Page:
My friend Tony Galuidi asked me if I’d be interested in a joint exhibition, I agreed and here it is. If you like big old prehistoric stones and you happen to find yourself in Cumbria, pop in and have a look.
I recently saw this wonderful illustration of Yorkshire Megaliths. I contacted the author, Adam Morgan Ibbotson, and he kindly sent me a copy.
I was rather chuffed, Adam wrote one of my favourite books of 2021, Cumbria’s Prehistoric Monuments. It’s a lovely book, comprehensive, very readable with beautiful photographs, maps and illustrations. If prehistory and big old stones are your thing, you’ll love this. You can buy it here
A recent visit to family in Cornwall gave me the opportunity to have a look around this beautiful far corner of England.
Last week I learned that Harry Aubrey Woodruff Burl had passed away at the age of 93.
Sometime in the mid 1980’s I discovered a book in a second hand bookshop called The Stone Circles of the British Isles by Aubrey Burl. I bought it, read it and re-read it, it changed my world.
Prior to finding Burl’s book, I had an interest in all things ancient and had visited quite a few prehistoric sites. My views were shaped by the writings of Janet & Colin Bord, John Michell and other writers of the alternative archaeology community. Burl’s book propelled me into the world of Prehistoric Archaeology and set me on a path that I am still happily travelling.
Burl’s field guide, A Guide to the Stone Circles of Britain, Ireland and Brittany, is a must for anyone interested in the subject. My dog-eared copy has travelled the length and breadth of Britain with me. It has led me over fields, across bogs and empty moors, walking in his steps, seeking out the megalithic remains of our islands.
Burl was my entry into the world of prehistory, once discovered my bookshelves soon started to fill not only with his works but books by Daniels, Hawkes, Bradley, Waterhouse, Thom, Barnatt and Piggott to name a few.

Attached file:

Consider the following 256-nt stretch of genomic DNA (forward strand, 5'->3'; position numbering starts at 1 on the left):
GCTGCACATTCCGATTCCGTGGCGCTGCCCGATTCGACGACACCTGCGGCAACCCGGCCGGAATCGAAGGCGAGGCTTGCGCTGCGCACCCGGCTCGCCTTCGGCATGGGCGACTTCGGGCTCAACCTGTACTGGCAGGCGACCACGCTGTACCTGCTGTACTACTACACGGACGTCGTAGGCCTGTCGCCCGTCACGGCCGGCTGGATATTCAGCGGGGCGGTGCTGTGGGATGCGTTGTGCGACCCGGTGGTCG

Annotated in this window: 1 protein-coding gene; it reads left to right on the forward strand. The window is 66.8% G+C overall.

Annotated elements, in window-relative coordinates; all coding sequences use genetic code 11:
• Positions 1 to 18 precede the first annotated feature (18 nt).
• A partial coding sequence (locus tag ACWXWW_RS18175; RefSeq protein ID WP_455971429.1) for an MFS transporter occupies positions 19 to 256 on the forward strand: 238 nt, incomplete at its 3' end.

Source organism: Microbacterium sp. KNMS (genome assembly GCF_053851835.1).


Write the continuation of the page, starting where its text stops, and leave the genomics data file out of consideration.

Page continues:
Burl also taught me to look back to the work of the early antiquarians such as Aubrey, Stukeley, Camden, Ferguson and Borlase. I also sought out the work of more recent researchers, people who marked the transition from Antiquarianism into modern Archaeology such as Fred Cole, Sir James Simpson, Canon Greenwell, Collingwood Bruce and Frank Elgee.
When travelling to a previously unvisited area, I always consult Burl and mark my maps accordingly. I’ve explored Brittany using his Megalithic Brittany book as my guide, on my first trip to Avebury I used his itinerary to discover the stones, he has never let me down. Aubrey Burl was my teacher and my guide and I am sad that he is no longer with us.
It has been hard pleasure to see so many fine circles in Western Europe. They are one family, now dispersed, a megalithic confusion of parents, children, nieces and nephews, in-laws, second cousins, even some dubious offspring at the furthest edge of acceptability…They fascinate and perplex. Enjoy them.
A Guide to the Stone Circles of Britain, Ireland and Britanny. A Burl 1995
Gunnerkeld – Sportsman’s Spring
This beautiful concentric stone circle is situated a mile and a half north of Shap in Cumbria, an area rich in prehistoric monuments.
It is thought that the outer circle was erected during the Neolithic period. The circle is the same diameter as the famous stone circle at Castlerigg. Another similarity is the two large portal stones, a feature that can also be found at the Castlerigg circle. This leads to speculation that perhaps the two circles were erected by the same prehistoric architect.
The inner circle and a central cist were added during the Bronze Age, perhaps changing the use of the site from a place of ceremony and ritual to a sepulchral function, a place of the dead.
Another remarkable aspect of this lovely stone ring is it’s proximity to the M6 southbound carriageway, which is just a stones throw away. The soundtrack here is one of speeding traffic.